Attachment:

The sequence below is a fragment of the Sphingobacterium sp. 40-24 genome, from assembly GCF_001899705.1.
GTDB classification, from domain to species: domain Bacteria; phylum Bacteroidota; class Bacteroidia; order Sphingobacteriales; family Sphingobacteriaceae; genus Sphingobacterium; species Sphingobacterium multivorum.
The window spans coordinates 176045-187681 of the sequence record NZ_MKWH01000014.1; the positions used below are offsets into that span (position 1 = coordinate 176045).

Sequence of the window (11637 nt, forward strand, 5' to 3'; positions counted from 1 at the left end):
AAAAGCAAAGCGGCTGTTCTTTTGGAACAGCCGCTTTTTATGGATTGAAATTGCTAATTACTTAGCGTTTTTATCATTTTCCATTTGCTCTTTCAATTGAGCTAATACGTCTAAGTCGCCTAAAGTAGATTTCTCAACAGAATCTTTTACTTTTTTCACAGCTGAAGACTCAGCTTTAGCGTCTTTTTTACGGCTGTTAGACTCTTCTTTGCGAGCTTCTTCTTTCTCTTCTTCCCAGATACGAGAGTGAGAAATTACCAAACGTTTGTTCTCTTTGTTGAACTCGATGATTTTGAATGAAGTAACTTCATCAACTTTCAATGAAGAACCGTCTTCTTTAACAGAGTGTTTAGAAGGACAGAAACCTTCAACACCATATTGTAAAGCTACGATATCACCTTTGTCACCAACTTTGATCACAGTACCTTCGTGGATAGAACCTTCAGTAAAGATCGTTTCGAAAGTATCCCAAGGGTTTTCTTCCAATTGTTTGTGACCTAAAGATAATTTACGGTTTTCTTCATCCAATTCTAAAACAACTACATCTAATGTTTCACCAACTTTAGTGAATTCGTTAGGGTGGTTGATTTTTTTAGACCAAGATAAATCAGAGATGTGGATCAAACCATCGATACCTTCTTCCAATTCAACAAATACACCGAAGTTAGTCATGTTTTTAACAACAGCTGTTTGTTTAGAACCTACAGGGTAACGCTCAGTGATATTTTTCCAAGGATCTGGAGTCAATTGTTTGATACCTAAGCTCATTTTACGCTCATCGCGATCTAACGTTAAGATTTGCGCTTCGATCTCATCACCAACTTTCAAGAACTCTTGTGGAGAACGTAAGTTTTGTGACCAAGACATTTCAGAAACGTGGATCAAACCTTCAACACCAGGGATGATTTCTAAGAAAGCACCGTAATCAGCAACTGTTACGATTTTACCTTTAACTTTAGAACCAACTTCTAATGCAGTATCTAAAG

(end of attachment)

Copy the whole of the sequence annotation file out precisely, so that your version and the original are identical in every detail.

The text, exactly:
The sequence below is a fragment of the Sphingobacterium sp. 40-24 genome, from assembly GCF_001899705.1.
GTDB classification, from domain to species: domain Bacteria; phylum Bacteroidota; class Bacteroidia; order Sphingobacteriales; family Sphingobacteriaceae; genus Sphingobacterium; species Sphingobacterium multivorum.
The window spans coordinates 176045-187681 of the sequence record NZ_MKWH01000014.1; the positions used below are offsets into that span (position 1 = coordinate 176045).

Sequence of the window (11637 nt, forward strand, 5' to 3'; positions counted from 1 at the left end):
AAAAGCAAAGCGGCTGTTCTTTTGGAACAGCCGCTTTTTATGGATTGAAATTGCTAATTACTTAGCGTTTTTATCATTTTCCATTTGCTCTTTCAATTGAGCTAATACGTCTAAGTCGCCTAAAGTAGATTTCTCAACAGAATCTTTTACTTTTTTCACAGCTGAAGACTCAGCTTTAGCGTCTTTTTTACGGCTGTTAGACTCTTCTTTGCGAGCTTCTTCTTTCTCTTCTTCCCAGATACGAGAGTGAGAAATTACCAAACGTTTGTTCTCTTTGTTGAACTCGATGATTTTGAATGAAGTAACTTCATCAACTTTCAATGAAGAACCGTCTTCTTTAACAGAGTGTTTAGAAGGACAGAAACCTTCAACACCATATTGTAAAGCTACGATATCACCTTTGTCACCAACTTTGATCACAGTACCTTCGTGGATAGAACCTTCAGTAAAGATCGTTTCGAAAGTATCCCAAGGGTTTTCTTCCAATTGTTTGTGACCTAAAGATAATTTACGGTTTTCTTCATCCAATTCTAAAACAACTACATCTAATGTTTCACCAACTTTAGTGAATTCGTTAGGGTGGTTGATTTTTTTAGACCAAGATAAATCAGAGATGTGGATCAAACCATCGATACCTTCTTCCAATTCAACAAATACACCGAAGTTAGTCATGTTTTTAACAACAGCTGTTTGTTTAGAACCTACAGGGTAACGCTCAGTGATATTTTTCCAAGGATCTGGAGTCAATTGTTTGATACCTAAGCTCATTTTACGCTCATCGCGATCTAACGTTAAGATTTGCGCTTCGATCTCATCACCAACTTTCAAGAACTCTTGTGGAGAACGTAAGTTTTGTGACCAAGACATTTCAGAAACGTGGATCAAACCTTCAACACCAGGGATGATTTCTAAGAAAGCACCGTAATCAGCAACTGTTACGATTTTACCTTTAACTTTAGAACCAACTTCTAATGCAGTATCTAAAG